When: Tuesday 24th of November, 1pm AEDT
Where: This seminar will be presented online via Zoom, RSVP here.
Speaker: Dhanoop Karunakaran
Title: Concrete scenario generation with a focus on edge cases for the safety assessment of highly automated vehicles
The history of driving automation shows a gradual decline in accident rates, which will decrease further with the advent of highly automated vehicles (HAVs). Advanced vehicles bring many benefits than just safety, such as convenience for elderly and disabled people and a positive environmental impact. Indeed, the progress of this technology is essential.
Modern autonomous vehicles will undoubtedly include machine learning and probabilistic techniques. These algorithms used within a non-deterministic world significantly complicate the safety assessment process. In addition, the HAVs must handle the responsibility of safe navigation as the driver is optional, so there will be no one to guarantee safety. Despite the many safety challenges in testing autonomous vehicles (AVs), a broad deployment seems imminent. Understanding the issues in the safety assessment is more crucial than ever. The first contribution of this thesis is addressing the challenges of testing HAVs, and the thesis presents a comprehensive set of issues regarding the assessment of safety. The most logical way of evaluating advanced vehicles is through distance-based testing, performed by driving many kilometers. This approach is time consuming and expensive as challenging scenarios that occur in the real world are not frequent. Recently, academia and industry have suggested that scenario-based testing (SBT) could be complementary to large-scale on-road testing as its focus is biased toward relevant high-risk scenarios. In SBT, we select a relevant traffic situation (e.g. a lane change) and generate many variations of this real-world maneuver to then evaluate system under test (SUT). However, a naive approach encounters issues such as parameter space explosion, potentially requiring an infeasible number of scenarios to find challenging situations. The brute-force and random-search methods are not the ideal solution in an ample search space as they may not find critical situations. As a second contribution, the thesis presents two novel scenario generation methods that enable the evaluation of SUT by biasing the learning towards the edge cases. The methods utilise the parameter space based on expert knowledge for generating scenarios in a pedestrian crossing traffic context. By enabling the learning towards challenging scenarios, we ensure the generation of problematic test cases where the SUT failed to function adequately.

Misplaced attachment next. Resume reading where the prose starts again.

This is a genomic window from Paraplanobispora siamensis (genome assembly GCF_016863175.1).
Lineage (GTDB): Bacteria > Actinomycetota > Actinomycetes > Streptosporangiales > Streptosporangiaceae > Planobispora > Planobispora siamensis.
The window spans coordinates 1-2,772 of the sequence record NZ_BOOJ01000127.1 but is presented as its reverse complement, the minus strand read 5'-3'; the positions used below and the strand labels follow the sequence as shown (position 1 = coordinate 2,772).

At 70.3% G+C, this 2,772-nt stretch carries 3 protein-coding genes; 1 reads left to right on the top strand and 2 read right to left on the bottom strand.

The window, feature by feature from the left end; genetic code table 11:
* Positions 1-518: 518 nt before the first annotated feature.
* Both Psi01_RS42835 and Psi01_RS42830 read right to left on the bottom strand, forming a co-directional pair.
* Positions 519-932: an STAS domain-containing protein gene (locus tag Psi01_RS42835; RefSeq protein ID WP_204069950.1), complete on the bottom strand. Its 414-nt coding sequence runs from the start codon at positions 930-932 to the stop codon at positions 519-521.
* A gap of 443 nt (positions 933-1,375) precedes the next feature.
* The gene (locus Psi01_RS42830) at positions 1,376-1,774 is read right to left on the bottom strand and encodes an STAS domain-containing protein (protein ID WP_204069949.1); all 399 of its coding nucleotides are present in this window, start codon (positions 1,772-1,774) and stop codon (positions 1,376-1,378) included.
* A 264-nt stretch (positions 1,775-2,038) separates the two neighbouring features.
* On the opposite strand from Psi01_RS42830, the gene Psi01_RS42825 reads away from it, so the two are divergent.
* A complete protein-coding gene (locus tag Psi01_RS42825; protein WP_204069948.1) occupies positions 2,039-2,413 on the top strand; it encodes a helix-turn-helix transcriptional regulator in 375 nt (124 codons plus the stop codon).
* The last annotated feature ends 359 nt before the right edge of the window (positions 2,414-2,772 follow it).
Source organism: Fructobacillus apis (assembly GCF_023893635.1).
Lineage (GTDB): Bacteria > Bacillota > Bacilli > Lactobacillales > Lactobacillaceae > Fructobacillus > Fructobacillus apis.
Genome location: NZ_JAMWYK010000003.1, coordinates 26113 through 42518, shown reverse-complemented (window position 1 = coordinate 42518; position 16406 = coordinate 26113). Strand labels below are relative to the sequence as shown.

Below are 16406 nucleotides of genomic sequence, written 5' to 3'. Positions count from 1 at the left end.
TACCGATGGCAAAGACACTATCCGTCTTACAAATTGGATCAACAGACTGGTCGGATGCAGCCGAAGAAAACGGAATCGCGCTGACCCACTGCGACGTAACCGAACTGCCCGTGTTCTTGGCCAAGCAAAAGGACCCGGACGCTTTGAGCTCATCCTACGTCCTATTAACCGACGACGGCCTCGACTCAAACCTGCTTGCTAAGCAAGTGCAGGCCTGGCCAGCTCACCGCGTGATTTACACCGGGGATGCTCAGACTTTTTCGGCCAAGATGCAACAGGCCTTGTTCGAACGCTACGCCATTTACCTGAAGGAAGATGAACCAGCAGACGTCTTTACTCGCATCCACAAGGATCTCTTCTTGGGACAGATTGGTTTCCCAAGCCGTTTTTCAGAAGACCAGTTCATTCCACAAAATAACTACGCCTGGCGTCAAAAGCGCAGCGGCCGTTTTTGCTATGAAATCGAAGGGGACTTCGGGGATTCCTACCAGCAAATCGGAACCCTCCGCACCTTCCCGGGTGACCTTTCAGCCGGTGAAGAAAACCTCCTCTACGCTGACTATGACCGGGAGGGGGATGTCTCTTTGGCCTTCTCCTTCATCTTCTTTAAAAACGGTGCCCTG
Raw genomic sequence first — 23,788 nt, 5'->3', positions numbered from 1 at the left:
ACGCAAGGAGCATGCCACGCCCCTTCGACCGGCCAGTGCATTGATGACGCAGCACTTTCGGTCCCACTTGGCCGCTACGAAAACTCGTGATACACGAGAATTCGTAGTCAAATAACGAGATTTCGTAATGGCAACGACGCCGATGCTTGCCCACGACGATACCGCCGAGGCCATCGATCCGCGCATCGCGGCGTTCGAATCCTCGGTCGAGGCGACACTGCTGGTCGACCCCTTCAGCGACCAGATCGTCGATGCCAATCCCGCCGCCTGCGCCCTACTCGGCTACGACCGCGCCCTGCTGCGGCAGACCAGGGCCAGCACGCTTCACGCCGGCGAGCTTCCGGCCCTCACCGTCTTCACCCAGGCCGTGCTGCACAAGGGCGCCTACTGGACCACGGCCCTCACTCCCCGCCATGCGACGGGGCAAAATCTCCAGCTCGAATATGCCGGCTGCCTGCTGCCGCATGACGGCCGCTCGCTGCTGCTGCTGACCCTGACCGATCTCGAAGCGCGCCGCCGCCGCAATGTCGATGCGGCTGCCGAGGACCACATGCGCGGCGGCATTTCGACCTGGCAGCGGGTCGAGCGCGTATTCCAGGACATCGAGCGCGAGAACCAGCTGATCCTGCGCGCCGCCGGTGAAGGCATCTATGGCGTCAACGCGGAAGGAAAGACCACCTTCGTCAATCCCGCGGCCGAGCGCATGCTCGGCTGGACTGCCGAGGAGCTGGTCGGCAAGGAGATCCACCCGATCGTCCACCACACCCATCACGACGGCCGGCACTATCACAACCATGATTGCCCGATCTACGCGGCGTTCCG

The expert knowledge-based parameter space may not represent the realistic behaviour of the traffic participants. So, capturing the behaviours from the real world and encoding them in the parameter space is essential. This thesis introduces an edge-case focused scenario generation approach based on a parameter space built from real-world data as a third contribution. We use a novel method to convert collected raw data into parametric representations of relevant scenarios. Finally, we generate realistic concrete scenarios, combining our data-driven parameter space with a reinforcement learning (RL) based method. This methodology generates concrete scenarios by biasing learning towards edge cases.
Dhanoop received a B. Tech. degree from Mahatma Gandhi University, India and an M.S. degree from the University of Wollongong. He is currently working towards a Ph.D. degree at the University of Sydney, Sydney, Australia. His research interest is in the safety evaluation of autonomous vehicles.